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Midwifery. 2014 Jan;30(1):3-10. doi: 10.1016/j.midw.2013.06.019. Epub 2013 Jul 26.

What is a good midwife? Insights from the literature.

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  • 1The University of Nottingham, School of Nursing, Midwifery & Physiotherapy, Queen's Medical Centre - Medical School, Nottingham B33 - NG7 2UH, United Kingdom. Electronic address:



to review the literature around what is considered to be a good midwife and in particular what women value in a midwife, in order to identify the gaps in the evidence for future research.


this paper reviews the research in the area of interest over the past 30 years. The literature search focused on the concept of good midwife using synonyms and antonyms. The inclusion criteria included language (English or Italian). The examined databases were Medline, Maternity and Infant Care, Applied Social Sciences Index and Abstract and CINAHL.


studies conducted in high-income countries were taken into account. A focused review of papers which explicitly investigated what a good midwife means and a thematic analysis on what women value in a midwife were carried out.


different standpoints have been considered (midwives, student midwives, women and their partners), focusing in particular on women viewpoint.


the literature review reveals information about what is considered to be a good midwife from a range of perspectives and what women value in a midwife. A good midwife should possess several attributes: theoretical knowledge, professional competencies, personal qualities, communication skills and moral/ethical values. According to the thematic analysis around what childbearing women value in a midwife, frequent key-themes emerging from the literature were: support, possibility of choice, feeling in control and having appropriate information.


the meaning of good midwife might change according to different actors involved in midwifery care and there is no agreement on the definition of what constitutes a good midwife. Furthermore, it is not clear if what women value in a good midwife corresponds to the midwives' perception of themselves as good professionals. There is a dearth of information around women's expectations and experiences specifically of a good midwife, and even less around whether this changes according to where they give birth.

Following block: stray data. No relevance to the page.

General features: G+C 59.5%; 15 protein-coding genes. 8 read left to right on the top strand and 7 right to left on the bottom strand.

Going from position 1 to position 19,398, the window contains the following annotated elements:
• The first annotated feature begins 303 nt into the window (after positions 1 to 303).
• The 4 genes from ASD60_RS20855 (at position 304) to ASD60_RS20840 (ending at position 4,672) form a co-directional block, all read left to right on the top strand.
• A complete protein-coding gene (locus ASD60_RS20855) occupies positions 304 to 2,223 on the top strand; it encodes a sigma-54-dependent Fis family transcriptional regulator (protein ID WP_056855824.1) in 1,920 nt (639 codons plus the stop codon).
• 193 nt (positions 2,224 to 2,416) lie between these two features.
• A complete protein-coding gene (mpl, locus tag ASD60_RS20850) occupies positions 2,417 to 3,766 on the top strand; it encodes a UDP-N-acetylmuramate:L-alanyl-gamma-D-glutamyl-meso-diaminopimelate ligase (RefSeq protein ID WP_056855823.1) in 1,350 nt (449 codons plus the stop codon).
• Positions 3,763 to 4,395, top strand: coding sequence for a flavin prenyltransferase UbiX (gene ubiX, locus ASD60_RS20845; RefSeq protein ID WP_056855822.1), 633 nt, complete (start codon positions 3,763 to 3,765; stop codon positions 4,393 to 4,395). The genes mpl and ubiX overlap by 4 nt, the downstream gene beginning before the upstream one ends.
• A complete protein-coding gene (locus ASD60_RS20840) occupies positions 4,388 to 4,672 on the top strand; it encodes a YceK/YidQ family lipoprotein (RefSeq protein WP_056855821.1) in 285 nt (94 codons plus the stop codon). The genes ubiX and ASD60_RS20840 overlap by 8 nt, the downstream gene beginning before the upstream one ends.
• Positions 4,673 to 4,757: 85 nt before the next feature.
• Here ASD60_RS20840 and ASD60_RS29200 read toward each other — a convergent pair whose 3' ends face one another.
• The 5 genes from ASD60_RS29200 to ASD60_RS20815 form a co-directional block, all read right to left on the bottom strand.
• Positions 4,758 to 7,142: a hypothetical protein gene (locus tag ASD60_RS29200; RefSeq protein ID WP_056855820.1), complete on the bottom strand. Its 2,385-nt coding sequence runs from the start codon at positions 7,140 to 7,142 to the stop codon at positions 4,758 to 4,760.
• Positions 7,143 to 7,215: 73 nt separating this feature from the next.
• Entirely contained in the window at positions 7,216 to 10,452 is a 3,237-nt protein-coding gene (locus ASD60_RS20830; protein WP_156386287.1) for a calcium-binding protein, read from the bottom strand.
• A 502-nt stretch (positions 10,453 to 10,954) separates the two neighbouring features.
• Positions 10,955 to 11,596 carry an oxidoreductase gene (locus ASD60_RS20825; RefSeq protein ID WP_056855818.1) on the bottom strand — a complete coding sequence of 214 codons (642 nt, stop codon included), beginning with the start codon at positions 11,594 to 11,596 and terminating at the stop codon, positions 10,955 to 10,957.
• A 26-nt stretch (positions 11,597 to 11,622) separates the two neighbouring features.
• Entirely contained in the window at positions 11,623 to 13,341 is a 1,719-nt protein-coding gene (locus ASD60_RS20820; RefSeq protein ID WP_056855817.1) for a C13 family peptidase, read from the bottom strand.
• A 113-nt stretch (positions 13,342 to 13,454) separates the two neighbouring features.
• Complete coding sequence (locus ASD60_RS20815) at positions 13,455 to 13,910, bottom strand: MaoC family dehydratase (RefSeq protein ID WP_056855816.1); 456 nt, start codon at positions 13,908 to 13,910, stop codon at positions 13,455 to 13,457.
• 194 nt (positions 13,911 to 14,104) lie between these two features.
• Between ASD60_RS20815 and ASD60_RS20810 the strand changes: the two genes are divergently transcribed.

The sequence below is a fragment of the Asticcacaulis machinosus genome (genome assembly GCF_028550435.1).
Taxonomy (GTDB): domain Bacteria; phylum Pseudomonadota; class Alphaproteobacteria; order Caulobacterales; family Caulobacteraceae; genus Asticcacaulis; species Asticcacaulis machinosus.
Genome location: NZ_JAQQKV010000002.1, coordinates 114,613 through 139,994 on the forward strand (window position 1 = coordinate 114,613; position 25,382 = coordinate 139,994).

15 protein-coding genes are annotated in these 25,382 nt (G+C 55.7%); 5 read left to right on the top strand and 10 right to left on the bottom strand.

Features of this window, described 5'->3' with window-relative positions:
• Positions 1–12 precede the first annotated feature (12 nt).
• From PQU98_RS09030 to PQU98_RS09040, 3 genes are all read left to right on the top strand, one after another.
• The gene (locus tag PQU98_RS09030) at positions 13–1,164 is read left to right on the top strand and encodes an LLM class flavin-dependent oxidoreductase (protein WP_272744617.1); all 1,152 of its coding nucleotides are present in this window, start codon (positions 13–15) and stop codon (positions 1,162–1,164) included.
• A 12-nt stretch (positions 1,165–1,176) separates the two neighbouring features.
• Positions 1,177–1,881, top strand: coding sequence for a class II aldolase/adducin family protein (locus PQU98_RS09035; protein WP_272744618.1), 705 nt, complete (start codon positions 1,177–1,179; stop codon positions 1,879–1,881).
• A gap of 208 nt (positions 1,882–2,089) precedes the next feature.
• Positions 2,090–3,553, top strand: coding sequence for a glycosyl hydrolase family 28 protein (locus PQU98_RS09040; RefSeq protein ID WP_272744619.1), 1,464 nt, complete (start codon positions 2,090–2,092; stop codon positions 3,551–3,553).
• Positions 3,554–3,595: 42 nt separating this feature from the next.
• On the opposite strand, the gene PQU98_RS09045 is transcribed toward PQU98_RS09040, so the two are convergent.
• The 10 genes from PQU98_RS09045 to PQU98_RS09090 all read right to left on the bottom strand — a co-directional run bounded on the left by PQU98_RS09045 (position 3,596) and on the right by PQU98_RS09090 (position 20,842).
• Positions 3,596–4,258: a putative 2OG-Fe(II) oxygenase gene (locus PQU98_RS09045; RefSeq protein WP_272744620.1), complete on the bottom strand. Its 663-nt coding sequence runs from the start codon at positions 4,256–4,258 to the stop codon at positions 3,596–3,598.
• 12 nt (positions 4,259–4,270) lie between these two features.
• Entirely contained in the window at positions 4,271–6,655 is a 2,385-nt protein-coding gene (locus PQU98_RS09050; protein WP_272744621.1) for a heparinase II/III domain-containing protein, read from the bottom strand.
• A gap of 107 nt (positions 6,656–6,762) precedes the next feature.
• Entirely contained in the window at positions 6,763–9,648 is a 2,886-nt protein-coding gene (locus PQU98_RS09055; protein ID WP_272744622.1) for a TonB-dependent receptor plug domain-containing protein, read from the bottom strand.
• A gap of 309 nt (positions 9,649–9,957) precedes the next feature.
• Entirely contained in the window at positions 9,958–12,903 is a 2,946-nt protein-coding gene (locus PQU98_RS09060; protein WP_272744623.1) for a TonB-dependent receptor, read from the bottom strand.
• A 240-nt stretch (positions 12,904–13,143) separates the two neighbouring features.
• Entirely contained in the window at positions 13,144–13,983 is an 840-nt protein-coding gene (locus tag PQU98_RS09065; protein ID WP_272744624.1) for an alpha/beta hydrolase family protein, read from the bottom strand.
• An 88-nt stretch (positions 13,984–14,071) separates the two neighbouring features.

this literature review seeks to stimulate debate and reflection among midwives and professionals involved in the childbearing event, in order to fulfil women's expectations of their midwife and increase their satisfaction with the birth experience. The identification of the gaps in the evidence provided the starting point and allowed the development of research questions and methodology for an ongoing doctoral research. On the basis of the gaps in the evidence, the doctoral research will explore and seek to explain nulliparous women's expectations and experiences of a good midwife in the context of different planned place of birth, using a Grounded Theory methodology. It is also expected that the findings of this literature review will stimulate additional research in this area to ultimately inform midwifery practice and midwifery educational programmes.

Copyright © 2013 Elsevier Ltd. All rights reserved.


Childbearing women; Good midwife; Literature review; Thematic analysis

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